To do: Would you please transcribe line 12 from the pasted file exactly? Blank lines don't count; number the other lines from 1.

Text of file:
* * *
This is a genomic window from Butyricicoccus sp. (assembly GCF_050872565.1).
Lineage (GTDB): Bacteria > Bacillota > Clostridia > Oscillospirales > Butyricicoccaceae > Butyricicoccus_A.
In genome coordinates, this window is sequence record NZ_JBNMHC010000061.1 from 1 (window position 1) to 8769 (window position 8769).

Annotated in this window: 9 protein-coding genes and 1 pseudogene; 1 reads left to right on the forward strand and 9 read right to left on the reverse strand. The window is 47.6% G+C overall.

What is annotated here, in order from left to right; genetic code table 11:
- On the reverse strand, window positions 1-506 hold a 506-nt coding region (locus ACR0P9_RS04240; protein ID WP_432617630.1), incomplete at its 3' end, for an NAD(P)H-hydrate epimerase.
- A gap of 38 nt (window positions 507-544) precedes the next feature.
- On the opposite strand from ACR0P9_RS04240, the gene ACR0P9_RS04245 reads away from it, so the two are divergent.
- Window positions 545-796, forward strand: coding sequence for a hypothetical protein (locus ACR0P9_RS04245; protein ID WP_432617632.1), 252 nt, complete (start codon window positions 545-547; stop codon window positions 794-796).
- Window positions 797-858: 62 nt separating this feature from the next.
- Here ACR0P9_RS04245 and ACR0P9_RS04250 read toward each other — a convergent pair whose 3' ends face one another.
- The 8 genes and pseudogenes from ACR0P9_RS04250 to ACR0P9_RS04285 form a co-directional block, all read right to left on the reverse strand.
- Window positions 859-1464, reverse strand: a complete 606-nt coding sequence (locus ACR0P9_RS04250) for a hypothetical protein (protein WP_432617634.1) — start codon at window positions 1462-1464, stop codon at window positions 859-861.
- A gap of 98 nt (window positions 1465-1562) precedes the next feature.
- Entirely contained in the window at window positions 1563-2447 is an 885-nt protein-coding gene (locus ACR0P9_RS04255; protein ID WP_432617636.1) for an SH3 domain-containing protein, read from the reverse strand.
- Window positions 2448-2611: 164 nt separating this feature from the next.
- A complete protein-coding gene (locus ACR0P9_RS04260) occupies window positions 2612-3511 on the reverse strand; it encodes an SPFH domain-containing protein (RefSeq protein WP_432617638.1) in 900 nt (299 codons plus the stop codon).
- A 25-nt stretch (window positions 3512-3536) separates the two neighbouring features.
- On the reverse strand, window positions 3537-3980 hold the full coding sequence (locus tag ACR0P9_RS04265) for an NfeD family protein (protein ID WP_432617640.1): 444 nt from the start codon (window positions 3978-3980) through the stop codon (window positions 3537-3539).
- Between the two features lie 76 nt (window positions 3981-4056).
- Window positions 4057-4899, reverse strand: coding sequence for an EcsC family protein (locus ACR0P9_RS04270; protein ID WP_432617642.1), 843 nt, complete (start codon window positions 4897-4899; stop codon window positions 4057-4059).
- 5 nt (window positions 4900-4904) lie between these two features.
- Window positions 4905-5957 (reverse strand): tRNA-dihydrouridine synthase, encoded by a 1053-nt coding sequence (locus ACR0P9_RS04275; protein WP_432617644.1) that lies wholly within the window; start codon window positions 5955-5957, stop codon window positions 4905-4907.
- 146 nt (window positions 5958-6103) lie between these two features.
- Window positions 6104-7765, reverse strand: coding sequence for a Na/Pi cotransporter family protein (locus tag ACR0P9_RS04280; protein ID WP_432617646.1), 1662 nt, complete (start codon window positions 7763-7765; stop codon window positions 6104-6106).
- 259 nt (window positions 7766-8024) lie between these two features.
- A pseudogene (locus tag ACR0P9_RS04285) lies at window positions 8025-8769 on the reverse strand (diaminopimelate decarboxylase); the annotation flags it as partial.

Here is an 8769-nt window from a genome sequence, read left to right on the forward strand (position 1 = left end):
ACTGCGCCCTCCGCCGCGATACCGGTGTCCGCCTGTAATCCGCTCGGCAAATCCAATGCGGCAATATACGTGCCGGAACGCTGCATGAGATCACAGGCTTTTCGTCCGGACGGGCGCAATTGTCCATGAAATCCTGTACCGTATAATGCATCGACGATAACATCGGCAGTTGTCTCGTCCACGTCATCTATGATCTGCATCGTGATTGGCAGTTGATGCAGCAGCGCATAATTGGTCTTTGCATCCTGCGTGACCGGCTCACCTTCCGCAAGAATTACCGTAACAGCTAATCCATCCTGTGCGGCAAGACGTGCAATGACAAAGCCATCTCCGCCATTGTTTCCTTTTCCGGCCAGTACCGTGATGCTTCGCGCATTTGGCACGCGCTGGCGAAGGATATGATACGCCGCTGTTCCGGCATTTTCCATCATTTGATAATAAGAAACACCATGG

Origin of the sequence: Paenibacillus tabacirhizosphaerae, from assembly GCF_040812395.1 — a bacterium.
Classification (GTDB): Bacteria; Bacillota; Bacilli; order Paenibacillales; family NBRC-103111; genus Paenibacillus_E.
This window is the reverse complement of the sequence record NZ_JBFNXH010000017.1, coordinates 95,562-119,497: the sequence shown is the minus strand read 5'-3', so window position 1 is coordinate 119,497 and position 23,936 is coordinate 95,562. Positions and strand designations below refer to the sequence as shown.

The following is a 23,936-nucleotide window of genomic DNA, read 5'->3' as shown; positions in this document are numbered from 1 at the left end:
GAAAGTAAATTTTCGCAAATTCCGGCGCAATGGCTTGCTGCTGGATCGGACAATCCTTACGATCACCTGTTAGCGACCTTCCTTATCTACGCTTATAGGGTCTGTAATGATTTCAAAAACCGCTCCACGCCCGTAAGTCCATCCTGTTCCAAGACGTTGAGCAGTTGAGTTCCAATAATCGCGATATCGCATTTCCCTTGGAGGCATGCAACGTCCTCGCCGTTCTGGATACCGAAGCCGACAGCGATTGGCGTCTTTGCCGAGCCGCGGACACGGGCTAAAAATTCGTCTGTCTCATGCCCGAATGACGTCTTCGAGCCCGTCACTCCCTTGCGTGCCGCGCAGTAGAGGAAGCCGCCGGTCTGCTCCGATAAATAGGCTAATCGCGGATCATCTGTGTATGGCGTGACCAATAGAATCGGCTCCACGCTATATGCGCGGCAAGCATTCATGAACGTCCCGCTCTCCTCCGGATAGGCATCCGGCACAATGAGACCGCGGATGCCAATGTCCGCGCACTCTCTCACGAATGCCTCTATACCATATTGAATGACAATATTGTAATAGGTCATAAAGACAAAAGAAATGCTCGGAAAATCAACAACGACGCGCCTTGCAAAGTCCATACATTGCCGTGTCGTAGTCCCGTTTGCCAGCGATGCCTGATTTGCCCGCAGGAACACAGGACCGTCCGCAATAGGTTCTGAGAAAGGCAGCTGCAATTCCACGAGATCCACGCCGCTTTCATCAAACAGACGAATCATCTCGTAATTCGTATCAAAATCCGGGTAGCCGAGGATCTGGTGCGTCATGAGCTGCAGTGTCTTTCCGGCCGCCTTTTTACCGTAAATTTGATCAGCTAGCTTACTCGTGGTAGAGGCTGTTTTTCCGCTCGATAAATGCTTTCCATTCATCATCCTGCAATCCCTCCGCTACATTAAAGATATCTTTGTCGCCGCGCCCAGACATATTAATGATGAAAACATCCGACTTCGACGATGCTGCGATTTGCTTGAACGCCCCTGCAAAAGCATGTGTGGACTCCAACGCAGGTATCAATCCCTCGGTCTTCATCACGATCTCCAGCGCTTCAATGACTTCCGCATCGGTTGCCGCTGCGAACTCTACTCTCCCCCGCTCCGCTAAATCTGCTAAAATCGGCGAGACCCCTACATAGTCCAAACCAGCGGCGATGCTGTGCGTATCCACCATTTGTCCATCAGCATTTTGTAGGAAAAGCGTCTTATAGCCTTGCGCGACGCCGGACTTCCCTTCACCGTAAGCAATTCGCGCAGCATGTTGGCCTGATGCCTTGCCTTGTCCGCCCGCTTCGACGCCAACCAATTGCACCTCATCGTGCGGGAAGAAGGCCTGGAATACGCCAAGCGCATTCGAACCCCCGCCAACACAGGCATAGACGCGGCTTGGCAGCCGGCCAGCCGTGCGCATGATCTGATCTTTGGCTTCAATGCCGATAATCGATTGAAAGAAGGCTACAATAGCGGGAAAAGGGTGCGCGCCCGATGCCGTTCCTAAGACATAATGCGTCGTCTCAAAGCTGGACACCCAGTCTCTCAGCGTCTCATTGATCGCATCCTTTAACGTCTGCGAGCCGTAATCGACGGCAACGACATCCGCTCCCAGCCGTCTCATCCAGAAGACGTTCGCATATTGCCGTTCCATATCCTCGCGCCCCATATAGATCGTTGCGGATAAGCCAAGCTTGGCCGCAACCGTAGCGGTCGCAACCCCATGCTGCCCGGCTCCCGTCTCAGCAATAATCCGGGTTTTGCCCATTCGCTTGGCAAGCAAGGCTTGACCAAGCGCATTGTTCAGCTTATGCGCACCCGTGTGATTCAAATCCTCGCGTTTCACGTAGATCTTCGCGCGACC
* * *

- The 8 genes and pseudogenes from ACR0P9_RS04250 to ACR0P9_RS04285 form a co-directional block, all read right to left on the reverse strand.